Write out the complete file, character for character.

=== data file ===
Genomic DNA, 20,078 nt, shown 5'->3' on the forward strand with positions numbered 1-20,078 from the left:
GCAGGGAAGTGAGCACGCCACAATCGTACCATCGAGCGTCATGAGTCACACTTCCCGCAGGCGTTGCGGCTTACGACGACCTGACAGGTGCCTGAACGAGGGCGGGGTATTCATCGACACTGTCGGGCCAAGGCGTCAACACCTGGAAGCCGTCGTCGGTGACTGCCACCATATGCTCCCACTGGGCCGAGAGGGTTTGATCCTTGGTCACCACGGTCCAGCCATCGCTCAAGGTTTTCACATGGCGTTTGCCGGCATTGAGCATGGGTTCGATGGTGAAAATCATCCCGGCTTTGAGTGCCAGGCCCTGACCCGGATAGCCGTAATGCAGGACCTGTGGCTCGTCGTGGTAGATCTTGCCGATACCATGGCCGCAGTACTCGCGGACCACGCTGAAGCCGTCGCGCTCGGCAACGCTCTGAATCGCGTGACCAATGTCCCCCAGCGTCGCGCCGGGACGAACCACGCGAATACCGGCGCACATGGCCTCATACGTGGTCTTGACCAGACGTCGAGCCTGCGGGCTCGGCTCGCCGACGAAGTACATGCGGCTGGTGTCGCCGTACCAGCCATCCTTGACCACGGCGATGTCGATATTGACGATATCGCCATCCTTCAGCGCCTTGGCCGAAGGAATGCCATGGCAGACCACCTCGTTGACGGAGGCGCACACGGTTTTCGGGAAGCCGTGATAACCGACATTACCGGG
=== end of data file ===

Genomic DNA, 20,078 nt, shown 5'->3' on the forward strand with positions numbered 1-20,078 from the left:
GCAGGGAAGTGAGCACGCCACAATCGTACCATCGAGCGTCATGAGTCACACTTCCCGCAGGCGTTGCGGCTTACGACGACCTGACAGGTGCCTGAACGAGGGCGGGGTATTCATCGACACTGTCGGGCCAAGGCGTCAACACCTGGAAGCCGTCGTCGGTGACTGCCACCATATGCTCCCACTGGGCCGAGAGGGTTTGATCCTTGGTCACCACGGTCCAGCCATCGCTCAAGGTTTTCACATGGCGTTTGCCGGCATTGAGCATGGGTTCGATGGTGAAAATCATCCCGGCTTTGAGTGCCAGGCCCTGACCCGGATAGCCGTAATGCAGGACCTGTGGCTCGTCGTGGTAGATCTTGCCGATACCATGGCCGCAGTACTCGCGGACCACGCTGAAGCCGTCGCGCTCGGCAACGCTCTGAATCGCGTGACCAATGTCCCCCAGCGTCGCGCCGGGACGAACCACGCGAATACCGGCGCACATGGCCTCATACGTGGTCTTGACCAGACGTCGAGCCTGCGGGCTCGGCTCGCCGACGAAGTACATGCGGCTGGTGTCGCCGTACCAGCCATCCTTGACCACGGCGATGTCGATATTGACGATATCGCCATCCTTCAGCGCCTTGGCCGAAGGAATGCCATGGCAGACCACCTCGTTGACGGAGGCGCACACGGTTTTCGGGAAGCCGTGATAACCGACATTACCGGG